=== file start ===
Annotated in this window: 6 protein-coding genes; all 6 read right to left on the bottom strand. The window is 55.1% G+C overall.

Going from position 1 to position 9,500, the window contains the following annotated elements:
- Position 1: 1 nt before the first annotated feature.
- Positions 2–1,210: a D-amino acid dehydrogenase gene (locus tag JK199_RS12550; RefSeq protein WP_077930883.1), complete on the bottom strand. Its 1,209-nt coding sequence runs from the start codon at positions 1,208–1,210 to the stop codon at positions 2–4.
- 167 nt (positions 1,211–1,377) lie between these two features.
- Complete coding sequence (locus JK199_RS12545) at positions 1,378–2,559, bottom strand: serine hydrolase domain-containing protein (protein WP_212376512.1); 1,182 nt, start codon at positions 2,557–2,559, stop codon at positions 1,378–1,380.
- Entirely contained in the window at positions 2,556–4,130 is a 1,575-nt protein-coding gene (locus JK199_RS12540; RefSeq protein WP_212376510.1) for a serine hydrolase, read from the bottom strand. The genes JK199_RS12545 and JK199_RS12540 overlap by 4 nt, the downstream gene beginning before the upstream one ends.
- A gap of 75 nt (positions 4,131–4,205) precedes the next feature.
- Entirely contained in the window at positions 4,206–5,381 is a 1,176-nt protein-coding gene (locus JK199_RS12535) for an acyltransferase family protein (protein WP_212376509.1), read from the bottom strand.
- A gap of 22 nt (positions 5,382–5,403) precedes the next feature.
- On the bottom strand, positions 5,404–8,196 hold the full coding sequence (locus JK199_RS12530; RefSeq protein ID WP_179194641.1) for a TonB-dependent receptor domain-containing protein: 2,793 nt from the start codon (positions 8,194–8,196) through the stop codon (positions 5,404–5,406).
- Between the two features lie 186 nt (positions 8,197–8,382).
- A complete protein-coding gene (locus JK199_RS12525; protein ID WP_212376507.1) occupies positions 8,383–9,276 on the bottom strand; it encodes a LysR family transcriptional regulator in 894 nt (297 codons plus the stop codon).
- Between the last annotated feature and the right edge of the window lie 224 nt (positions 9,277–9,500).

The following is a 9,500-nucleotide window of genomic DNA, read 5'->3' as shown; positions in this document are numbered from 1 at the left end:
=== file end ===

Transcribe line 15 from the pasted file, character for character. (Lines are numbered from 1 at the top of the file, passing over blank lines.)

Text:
The following is a 9,500-nucleotide window of genomic DNA, read 5'->3' as shown; positions in this document are numbered from 1 at the left end: